Two-hour global telethon will air Friday, January 22
Wyclef Jean will join George Clooney and CNN’s Anderson Cooper in hosting MTV Networks’ “Hope for Haiti Now
,” the global two hour telethon to air commercial-free across ABC, CBS, NBC, FOX, CNN, BET, The CW, HBO, MTV, VH1, and CMT plus CNN International, National Geographic and MTV on Friday, January 22, at 8 p.m. ET/PT
“Hope for Haiti Now” will feature performances and celebrity appearances to be announced in the coming days, as well as live news reports from CNN. Clooney will host from Los Angeles, Wyclef Jean will be in New York and Anderson Cooper will be live from the devastation, with the Hollywood actor lining up a who’s who of guests to drop by and perform on the night.
All proceeds will be split evenly among five relief organizations who are on the ground helping the people of Haiti: Oxfam America, Partners in Health, the Red Cross, UNICEF and Yele Haiti Foundation. Both Facebook and MySpace have signed on as official social-media partners to help steer viewers to the telethon and drive donations.
Celebrities across the fame spectrum have harnessed social-networking sites such as Twitter and Facebook to rally support for the Haitian people, announcing their personal donations or directing their fans to contribute to deserving aid groups.
Haitian-born musician Wyclef Jean has become the unofficial face of this celebrity humanitarian movement. More than $1 million has flooded in to Jean’s Yéle Haiti since Tuesday, according the charity’s fund-raising organizers. The Hollywood Foreign Press announced it would donate $100,000 to Yéle, while figures such as Lindsay Lohan, MC Hammer, and Haitian-born soccer star Jozy Altidor have tweeted their support for Jean’s cause.
Producing the telethon will be Joel Gallen, who produced the 9/11 telethon “America: A Tribute to Heroes” that aired 10 days after that tragedy.
The Christian Science Monitor reports that several other celebrities are using their social clout and talent to direct attention to Haiti.
- Cyclist Lance Armstrong announced to his 2.3 million Twitter followers that his Livestrong foundation had pledged $250,000 to two humanitarian aid groups.
- Actors-turned-philanthropists Angelina Jolie and Brad Pitt have donated $1 million to the Doctors Without Borders organization; Oprah began her talk show Wednesday by asking viewers to contribute to the Red Cross; Coldplay front man Chris Martin is urging his fans to donate to Haiti via Oxfam; and even Paris Hilton promoted the efforts of the Red Cross via Twitter.
- Meanwhile, magician David Blaine is taking a slightly more hands-on approach. At 9 a.m. Friday, Blaine started what will be a 72-hour, nonstop “Magic Marathon” in Times Square. Benefits of the event and all proceeds from his online store will be given to the Red Cross.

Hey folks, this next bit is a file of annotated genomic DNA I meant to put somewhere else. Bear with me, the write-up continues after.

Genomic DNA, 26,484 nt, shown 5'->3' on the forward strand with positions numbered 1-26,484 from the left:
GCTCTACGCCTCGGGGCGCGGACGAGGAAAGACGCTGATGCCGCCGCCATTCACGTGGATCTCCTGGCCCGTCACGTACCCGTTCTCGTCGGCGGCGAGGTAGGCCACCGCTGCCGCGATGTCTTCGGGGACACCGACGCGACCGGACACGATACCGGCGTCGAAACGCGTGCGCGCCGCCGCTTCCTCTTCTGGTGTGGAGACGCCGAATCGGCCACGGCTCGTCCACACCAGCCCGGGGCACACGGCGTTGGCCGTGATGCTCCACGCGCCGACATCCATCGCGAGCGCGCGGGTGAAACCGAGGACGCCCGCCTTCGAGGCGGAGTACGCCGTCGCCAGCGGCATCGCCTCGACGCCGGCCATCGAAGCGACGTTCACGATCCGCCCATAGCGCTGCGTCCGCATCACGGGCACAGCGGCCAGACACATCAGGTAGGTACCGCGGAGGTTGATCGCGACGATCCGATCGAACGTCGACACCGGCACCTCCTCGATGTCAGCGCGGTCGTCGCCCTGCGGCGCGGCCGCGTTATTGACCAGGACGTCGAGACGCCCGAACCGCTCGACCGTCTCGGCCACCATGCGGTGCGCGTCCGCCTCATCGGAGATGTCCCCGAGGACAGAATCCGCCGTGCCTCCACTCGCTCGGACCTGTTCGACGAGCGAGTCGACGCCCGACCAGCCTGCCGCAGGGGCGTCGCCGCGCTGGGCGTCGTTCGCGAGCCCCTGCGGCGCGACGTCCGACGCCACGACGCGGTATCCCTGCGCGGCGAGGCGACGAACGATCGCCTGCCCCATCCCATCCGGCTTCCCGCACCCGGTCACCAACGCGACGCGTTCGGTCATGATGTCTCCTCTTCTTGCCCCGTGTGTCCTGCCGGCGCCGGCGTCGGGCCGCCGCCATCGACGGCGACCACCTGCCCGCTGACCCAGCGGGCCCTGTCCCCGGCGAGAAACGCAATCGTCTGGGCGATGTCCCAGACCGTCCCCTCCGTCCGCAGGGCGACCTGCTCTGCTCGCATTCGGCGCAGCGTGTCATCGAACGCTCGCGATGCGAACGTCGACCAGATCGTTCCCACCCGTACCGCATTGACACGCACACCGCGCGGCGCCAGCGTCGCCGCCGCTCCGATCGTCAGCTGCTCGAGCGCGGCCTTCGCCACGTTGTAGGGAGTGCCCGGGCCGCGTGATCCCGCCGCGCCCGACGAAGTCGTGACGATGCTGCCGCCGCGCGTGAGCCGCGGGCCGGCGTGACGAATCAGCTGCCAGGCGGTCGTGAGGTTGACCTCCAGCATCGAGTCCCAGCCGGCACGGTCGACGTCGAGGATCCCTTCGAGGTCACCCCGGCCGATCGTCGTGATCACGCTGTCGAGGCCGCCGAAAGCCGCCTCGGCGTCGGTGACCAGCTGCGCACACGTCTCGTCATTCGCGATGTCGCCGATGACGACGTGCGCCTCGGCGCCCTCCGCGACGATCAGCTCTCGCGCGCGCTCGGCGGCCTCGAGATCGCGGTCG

- But George Clooney isn’t the only celeb tapping his golden connections. East Coast nightlife guru Unik Ernest, whose Edeyo Foundation supports community-building projects in Haiti, has begun organizing a telethon and benefit concert. While the date of the event is yet to be released, celebrities said to be featured include: Rihanna, Usher, Mariah Carey, Kanye West, Mark Wahlberg, Jay-Z, Susan Sarandon, Leonardo DiCaprio, and others, according to Tonic.com.
Celebrity support of the Haitian people has contributed to the success of this week’s aid efforts. The American Red Cross reported Wednesday evening that in the 48 hours following the quake some $35 million in donations had poured in – more than it had received in the two days following Hurricane Katrina and the 2004 Indian Ocean tsunamis.
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Posted by Audiegrl
St. Petersburg Times/Jamal Thalji—A Marine reservist armed with a tire iron beat and chased a man he thought was an Arab terrorist and even called 911 to say he was detaining the man, police said.
Marine reservist Jasen Bruce charged with aggravated battery with a deadly weapon.
But the man he assaulted was actually a Greek Orthodox priest visiting from overseas who spoke limited English, police said.
That’s why police arrested reservist Jasen D. Bruce on a charge of aggravated battery with a deadly weapon.
Police said they’re also investigating whether Bruce, 28, committed a hate crime.
The incident took place around 6:35 p.m. Monday, police said. The priest, Alexios Marakis, 29, is from Crete, Greece. He is visiting St. Nicholas Greek Cathedral at 17 E Tarpon Ave. but police said he was in the Westshore area to bless another retired Greek priest.
But Marakis apparently got lost and exited northbound Interstate 275 into downtown Tampa, police said.
Lance Cpl. Jasen D. Bruce, seen with his wife Nichole, is accused of attacking the Rev. Alexios Marakis, 29, of Crete, Greece.